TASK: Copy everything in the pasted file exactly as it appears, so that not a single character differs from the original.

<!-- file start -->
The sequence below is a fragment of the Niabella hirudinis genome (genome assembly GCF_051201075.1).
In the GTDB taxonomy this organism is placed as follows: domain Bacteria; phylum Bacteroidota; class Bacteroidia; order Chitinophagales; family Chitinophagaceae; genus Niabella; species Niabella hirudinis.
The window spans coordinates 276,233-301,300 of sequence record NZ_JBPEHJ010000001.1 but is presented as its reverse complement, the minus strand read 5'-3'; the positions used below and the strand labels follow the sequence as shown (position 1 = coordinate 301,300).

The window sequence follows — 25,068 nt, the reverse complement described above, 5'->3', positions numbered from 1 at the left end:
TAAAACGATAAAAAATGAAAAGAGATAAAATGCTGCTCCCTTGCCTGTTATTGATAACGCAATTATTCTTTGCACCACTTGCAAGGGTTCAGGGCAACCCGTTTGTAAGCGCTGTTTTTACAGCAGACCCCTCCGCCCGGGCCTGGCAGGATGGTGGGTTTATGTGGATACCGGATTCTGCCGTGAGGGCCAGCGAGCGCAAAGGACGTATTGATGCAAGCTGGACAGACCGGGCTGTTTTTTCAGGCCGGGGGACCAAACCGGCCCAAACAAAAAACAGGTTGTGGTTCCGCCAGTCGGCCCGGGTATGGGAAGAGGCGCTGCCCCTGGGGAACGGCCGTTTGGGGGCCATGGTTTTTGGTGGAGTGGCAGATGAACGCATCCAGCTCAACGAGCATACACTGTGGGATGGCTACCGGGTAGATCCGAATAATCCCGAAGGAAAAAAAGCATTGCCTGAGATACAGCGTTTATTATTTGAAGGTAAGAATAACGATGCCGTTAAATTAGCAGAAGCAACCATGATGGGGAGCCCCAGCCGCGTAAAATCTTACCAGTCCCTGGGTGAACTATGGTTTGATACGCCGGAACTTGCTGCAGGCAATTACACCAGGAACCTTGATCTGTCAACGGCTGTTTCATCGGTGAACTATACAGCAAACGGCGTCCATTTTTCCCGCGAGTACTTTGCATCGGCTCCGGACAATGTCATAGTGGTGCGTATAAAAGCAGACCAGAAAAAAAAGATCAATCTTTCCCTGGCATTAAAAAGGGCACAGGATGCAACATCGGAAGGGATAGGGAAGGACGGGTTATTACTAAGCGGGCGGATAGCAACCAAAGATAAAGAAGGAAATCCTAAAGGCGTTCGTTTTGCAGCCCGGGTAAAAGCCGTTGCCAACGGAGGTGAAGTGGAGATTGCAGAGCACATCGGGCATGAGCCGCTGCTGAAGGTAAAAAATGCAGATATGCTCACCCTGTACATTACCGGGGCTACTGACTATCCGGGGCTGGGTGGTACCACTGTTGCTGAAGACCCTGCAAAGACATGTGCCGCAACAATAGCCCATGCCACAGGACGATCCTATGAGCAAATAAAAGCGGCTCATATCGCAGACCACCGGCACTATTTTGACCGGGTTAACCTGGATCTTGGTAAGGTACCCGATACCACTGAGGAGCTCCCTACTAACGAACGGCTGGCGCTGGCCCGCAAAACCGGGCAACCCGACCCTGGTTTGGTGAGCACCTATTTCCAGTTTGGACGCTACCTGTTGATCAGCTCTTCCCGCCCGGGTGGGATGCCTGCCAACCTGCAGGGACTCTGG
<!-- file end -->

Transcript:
The sequence below is a fragment of the Niabella hirudinis genome (genome assembly GCF_051201075.1).
In the GTDB taxonomy this organism is placed as follows: domain Bacteria; phylum Bacteroidota; class Bacteroidia; order Chitinophagales; family Chitinophagaceae; genus Niabella; species Niabella hirudinis.
The window spans coordinates 276,233-301,300 of sequence record NZ_JBPEHJ010000001.1 but is presented as its reverse complement, the minus strand read 5'-3'; the positions used below and the strand labels follow the sequence as shown (position 1 = coordinate 301,300).

The window sequence follows — 25,068 nt, the reverse complement described above, 5'->3', positions numbered from 1 at the left end:
TAAAACGATAAAAAATGAAAAGAGATAAAATGCTGCTCCCTTGCCTGTTATTGATAACGCAATTATTCTTTGCACCACTTGCAAGGGTTCAGGGCAACCCGTTTGTAAGCGCTGTTTTTACAGCAGACCCCTCCGCCCGGGCCTGGCAGGATGGTGGGTTTATGTGGATACCGGATTCTGCCGTGAGGGCCAGCGAGCGCAAAGGACGTATTGATGCAAGCTGGACAGACCGGGCTGTTTTTTCAGGCCGGGGGACCAAACCGGCCCAAACAAAAAACAGGTTGTGGTTCCGCCAGTCGGCCCGGGTATGGGAAGAGGCGCTGCCCCTGGGGAACGGCCGTTTGGGGGCCATGGTTTTTGGTGGAGTGGCAGATGAACGCATCCAGCTCAACGAGCATACACTGTGGGATGGCTACCGGGTAGATCCGAATAATCCCGAAGGAAAAAAAGCATTGCCTGAGATACAGCGTTTATTATTTGAAGGTAAGAATAACGATGCCGTTAAATTAGCAGAAGCAACCATGATGGGGAGCCCCAGCCGCGTAAAATCTTACCAGTCCCTGGGTGAACTATGGTTTGATACGCCGGAACTTGCTGCAGGCAATTACACCAGGAACCTTGATCTGTCAACGGCTGTTTCATCGGTGAACTATACAGCAAACGGCGTCCATTTTTCCCGCGAGTACTTTGCATCGGCTCCGGACAATGTCATAGTGGTGCGTATAAAAGCAGACCAGAAAAAAAAGATCAATCTTTCCCTGGCATTAAAAAGGGCACAGGATGCAACATCGGAAGGGATAGGGAAGGACGGGTTATTACTAAGCGGGCGGATAGCAACCAAAGATAAAGAAGGAAATCCTAAAGGCGTTCGTTTTGCAGCCCGGGTAAAAGCCGTTGCCAACGGAGGTGAAGTGGAGATTGCAGAGCACATCGGGCATGAGCCGCTGCTGAAGGTAAAAAATGCAGATATGCTCACCCTGTACATTACCGGGGCTACTGACTATCCGGGGCTGGGTGGTACCACTGTTGCTGAAGACCCTGCAAAGACATGTGCCGCAACAATAGCCCATGCCACAGGACGATCCTATGAGCAAATAAAAGCGGCTCATATCGCAGACCACCGGCACTATTTTGACCGGGTTAACCTGGATCTTGGTAAGGTACCCGATACCACTGAGGAGCTCCCTACTAACGAACGGCTGGCGCTGGCCCGCAAAACCGGGCAACCCGACCCTGGTTTGGTGAGCACCTATTTCCAGTTTGGACGCTACCTGTTGATCAGCTCTTCCCGCCCGGGTGGGATGCCTGCCAACCTGCAGGGACTCTGG